Cathy, Heathcliff and Bronte’s Wuthering Heights

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Cathy, Heathcliff and Bronte’s Wuthering Heights

Geelong Theatre audiences are in for a special treat in mid-April when the shake & stir theatre company bring Wuthering Heights back to the GPAC for a short run of shows for the first time in a couple of years.

Shake & stir company founder and actor Ross Balbuziente will be playing Heathcliff, the mysterious stranger created by the equally mysterious Emily Bronte in 1847, on a tour that will see the cast visit a fair helping of Australia.

“We’ll be visiting 26 venues across Australia. Shake & stir theatre company has a solid reputation for taking tours of this scale. We’re quite proud of the classics we’ve brought to the stage.”

Balbuziente’s last visit to GPAC was in 2014 when he performed in George Orwell’s 1984. With a production like Wuthering Heights, the cast and producers have the unenviable task of whittling down Bronte’s classic to a manageable two hours.

“It’s a balancing act as to how faithful you are to the source of material,” he says.

As a teenager at high school Balbuziente read Wuthering Heights, but as he suggests didn’t fully appreciate the nature or breadth of the work.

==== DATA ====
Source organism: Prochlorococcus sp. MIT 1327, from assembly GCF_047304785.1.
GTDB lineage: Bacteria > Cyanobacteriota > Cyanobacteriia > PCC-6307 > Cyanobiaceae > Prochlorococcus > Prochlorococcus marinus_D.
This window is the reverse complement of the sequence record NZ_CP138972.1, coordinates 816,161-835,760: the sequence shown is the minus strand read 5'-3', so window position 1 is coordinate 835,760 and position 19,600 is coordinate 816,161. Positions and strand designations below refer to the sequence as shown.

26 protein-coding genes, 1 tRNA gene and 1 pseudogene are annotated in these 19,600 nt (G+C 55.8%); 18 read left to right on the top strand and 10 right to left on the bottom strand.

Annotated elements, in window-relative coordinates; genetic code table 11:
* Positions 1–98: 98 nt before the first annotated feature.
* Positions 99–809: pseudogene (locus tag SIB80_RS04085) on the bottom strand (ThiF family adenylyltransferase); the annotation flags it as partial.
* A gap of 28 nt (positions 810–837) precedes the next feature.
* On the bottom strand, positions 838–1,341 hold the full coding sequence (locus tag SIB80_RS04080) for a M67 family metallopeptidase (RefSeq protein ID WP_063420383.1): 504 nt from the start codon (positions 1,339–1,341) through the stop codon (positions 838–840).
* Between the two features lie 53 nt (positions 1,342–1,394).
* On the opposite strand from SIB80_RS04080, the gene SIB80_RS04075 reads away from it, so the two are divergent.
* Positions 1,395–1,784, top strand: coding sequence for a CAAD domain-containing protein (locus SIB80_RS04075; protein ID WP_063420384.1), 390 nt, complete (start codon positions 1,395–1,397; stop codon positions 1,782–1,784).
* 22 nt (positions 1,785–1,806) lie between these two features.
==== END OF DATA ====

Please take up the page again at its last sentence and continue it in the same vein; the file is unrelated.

“I read the book from cover to cover but didn’t appreciate it in its fullness. It’s such a dense novel. You really get to uncover more of the character’s back story by reading the novel,” Balbuziente says.

And in turn that helps Balbuziente create a fully, more realised character study of Heathcliff when he steps on stage. And the weather plays such an important backdrop in the novel, set on the cold and wintery English moors. “It plays an integral part,” says Balbuziente.

The life of Emily Bronte was a curious one. A teacher, as health issues became more prominent she returned to the family home and wrote poetry. Emily’s sisters also wrote poetry, but none knew of each of the other’s vast talents until by accident by Charlotte. That prompted further discoveries of each sister writing their own unbeknownst to the others. Emily has now become widely respected for Wuthering Heights, taught throughout universities and schools across the world, and regarded as a classic. Emily was a recluse and a very private person, so information about her and her life is limited at best.

It’s performances of Bronte’s work like the up-coming Wuthering Heights series of shows that help keep Bronte and her work in the public eye.

Wuthering Heights will open at the GPAC on April 14th, and run through to April 16th. Shows are limited so be sure to book your tickets now.

Written by Chris Michaels

When & Where: GPAC, Geelong – April 14-16